An acute shortage of coal has come to afflict scores of power plants in northern and western India, putting a squeeze on generation and the grids at grave risk. Although the respective load despatch centres in both regions have acted swiftly and issued alert to states against overdrawing power, the industry has turned wary of outages similar to the massive power failure witnessed in the northern and eastern parts of the country during the last two days of July 2012.
Transmission frequency at the northern grid has fallen below the requisite 49.9 hertz stability threshold for considerable periods in recent days, forcing the regional load despatch centre to issue alerts to the distribution companies of the nine states in the region against overdrawals.
According to sources, the Northern Regional Load Despatch Centre on Wednesday sounded the alarm for the state discoms in its region following a spate of thermal power plant closures due to shortage of coal.
Further shutdowns of plants “could result in SOS conditions” as some states have been found to be overdrawing, it said. Against 50,173 MW of peak demand on Wednesday, there was a generation loss of about 5,000 MW in the region. Despite this, some states, especially Uttar Pradesh, Rajasthan and Jammu and Kashmir, are resorting to overdrawals.
The Western Regional Load Despatch Centre (WRLDC) issued a similar warning late on Wednesday saying the regional grid was “severely affected”. The loss of generation capacity is estimated by the centre at 5,843 MW, mainly attributable to coal scarcity.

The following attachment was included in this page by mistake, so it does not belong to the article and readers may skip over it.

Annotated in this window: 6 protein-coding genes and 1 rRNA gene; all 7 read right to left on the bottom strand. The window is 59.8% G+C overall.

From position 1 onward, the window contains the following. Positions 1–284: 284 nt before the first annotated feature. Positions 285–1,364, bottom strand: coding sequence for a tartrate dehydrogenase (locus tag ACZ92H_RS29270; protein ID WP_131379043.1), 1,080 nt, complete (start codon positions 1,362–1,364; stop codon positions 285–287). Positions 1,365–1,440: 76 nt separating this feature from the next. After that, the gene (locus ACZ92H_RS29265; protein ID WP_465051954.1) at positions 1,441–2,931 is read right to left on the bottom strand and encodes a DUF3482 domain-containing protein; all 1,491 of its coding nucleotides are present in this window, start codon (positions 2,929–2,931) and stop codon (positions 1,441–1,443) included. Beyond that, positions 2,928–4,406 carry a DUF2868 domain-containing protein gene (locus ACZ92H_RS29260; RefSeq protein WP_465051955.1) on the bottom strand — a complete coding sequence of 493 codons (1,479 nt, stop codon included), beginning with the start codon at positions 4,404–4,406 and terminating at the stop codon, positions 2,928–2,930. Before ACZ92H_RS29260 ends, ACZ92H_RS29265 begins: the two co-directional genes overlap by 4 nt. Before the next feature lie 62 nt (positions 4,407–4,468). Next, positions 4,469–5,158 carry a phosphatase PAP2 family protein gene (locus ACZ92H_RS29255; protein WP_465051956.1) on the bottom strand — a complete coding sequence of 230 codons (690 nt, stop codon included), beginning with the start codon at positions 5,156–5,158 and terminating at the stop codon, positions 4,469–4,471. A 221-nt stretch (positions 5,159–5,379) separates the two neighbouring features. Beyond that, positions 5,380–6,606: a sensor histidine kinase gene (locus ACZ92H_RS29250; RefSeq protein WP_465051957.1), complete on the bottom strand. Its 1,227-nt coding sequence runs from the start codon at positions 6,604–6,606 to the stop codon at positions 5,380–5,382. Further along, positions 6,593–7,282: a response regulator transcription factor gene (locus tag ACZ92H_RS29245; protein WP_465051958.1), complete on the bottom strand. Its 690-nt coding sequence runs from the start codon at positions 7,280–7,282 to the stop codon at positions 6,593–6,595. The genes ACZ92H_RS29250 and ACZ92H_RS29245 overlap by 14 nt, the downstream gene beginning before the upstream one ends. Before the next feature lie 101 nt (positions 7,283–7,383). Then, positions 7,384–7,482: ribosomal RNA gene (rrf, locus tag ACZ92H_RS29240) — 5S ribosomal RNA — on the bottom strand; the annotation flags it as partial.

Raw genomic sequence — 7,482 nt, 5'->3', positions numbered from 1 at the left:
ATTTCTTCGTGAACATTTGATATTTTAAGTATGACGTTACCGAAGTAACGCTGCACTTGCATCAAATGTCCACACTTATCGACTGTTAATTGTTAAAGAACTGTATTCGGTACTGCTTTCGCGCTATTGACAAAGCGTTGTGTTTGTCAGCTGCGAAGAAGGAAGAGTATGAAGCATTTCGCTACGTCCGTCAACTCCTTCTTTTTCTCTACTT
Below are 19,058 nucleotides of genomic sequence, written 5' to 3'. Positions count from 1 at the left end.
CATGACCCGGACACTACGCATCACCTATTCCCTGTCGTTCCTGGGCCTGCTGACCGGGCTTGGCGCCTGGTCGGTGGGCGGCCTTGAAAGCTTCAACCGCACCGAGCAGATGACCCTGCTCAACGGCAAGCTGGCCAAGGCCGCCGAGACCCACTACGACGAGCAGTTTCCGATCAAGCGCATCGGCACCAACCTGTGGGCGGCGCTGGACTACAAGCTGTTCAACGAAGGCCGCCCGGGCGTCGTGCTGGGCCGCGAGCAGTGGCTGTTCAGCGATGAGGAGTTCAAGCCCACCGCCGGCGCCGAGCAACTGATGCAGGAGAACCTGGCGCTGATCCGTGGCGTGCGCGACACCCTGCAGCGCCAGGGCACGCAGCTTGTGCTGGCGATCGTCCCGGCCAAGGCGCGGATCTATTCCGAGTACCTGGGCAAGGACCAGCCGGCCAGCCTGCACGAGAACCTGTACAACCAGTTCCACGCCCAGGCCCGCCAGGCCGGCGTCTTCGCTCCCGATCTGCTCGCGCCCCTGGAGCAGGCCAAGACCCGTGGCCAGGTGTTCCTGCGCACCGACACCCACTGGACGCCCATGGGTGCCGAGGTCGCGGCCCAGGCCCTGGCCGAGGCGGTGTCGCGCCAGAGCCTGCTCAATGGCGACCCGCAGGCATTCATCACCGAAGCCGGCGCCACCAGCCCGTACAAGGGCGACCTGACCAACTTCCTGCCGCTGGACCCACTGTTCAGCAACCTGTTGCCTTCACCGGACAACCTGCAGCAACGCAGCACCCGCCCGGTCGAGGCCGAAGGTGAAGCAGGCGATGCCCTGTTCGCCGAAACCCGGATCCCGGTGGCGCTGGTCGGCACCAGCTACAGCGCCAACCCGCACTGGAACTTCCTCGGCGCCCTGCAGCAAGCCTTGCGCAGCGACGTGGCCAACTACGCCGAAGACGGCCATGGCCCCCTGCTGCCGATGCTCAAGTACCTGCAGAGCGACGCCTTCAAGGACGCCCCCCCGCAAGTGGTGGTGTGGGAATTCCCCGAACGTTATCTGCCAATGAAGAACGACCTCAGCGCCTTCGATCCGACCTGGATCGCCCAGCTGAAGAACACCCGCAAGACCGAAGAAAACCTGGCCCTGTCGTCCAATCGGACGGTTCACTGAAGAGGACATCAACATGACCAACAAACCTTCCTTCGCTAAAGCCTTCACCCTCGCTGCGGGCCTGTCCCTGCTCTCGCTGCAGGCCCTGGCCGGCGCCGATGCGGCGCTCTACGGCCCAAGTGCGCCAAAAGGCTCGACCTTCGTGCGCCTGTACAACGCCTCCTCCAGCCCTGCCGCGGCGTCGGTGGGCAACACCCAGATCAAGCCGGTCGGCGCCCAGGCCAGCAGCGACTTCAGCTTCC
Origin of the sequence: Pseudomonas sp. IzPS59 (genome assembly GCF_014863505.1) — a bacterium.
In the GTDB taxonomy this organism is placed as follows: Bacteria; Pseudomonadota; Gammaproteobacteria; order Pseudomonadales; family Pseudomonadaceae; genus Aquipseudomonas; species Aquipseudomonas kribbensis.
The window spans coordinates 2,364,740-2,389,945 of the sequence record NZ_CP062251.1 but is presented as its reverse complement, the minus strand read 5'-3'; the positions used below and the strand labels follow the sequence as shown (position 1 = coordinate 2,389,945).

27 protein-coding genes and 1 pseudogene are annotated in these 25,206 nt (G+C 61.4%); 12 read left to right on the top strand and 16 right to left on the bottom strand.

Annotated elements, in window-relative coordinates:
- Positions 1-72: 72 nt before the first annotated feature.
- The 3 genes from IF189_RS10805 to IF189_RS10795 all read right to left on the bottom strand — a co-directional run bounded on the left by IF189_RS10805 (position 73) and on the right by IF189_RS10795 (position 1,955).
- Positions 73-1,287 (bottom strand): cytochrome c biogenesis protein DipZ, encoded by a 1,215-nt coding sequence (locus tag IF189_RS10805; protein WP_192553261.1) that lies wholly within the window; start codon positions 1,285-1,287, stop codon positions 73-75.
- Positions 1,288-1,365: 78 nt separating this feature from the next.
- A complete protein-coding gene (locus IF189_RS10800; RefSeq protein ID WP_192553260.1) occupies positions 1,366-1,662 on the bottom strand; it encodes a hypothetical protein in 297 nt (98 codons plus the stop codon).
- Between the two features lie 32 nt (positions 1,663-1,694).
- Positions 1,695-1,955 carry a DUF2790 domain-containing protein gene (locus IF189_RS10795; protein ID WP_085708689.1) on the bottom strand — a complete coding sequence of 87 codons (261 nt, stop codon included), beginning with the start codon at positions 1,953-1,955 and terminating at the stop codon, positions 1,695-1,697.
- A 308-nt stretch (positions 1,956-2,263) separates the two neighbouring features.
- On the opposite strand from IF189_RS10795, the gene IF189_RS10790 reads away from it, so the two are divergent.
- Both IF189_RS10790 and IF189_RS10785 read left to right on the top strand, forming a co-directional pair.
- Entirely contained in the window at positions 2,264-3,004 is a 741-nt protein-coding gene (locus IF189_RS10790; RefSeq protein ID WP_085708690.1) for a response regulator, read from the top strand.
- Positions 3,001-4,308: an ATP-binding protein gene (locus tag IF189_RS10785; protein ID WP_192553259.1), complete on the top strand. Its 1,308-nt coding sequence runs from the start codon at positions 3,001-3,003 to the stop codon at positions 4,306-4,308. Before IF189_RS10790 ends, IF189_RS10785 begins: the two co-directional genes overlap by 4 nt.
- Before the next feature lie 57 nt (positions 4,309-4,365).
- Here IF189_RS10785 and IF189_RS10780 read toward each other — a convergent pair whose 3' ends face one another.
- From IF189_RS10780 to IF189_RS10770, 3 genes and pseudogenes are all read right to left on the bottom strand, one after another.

Sources said seven power generating stations owned by state-owned Maharashtra State Power Generation, Lanco Infratech, Indiabulls and NTPC were among the ones facing a capacity squeeze.
Following the grid collapse in July 2012, the Central Electricity Regulatory Commission had narrowed the frequency range to between 49.95 and 50.05 hertz. The regulator also directed the load despatch centres to install automatic demand management systems to avert similar crises in future. There was also a move to penalise the top managements of defaulting discoms at a personal level to ensure grid integrity.
A grid collapse now would have serious implications for the economy, especially since industrial production is beginning to look up after several months of tepidness.
Since June last year, the southern grid, which had been unconnected to the rest of the country, was been integrated to the national grid, and a failure of the transmission network in any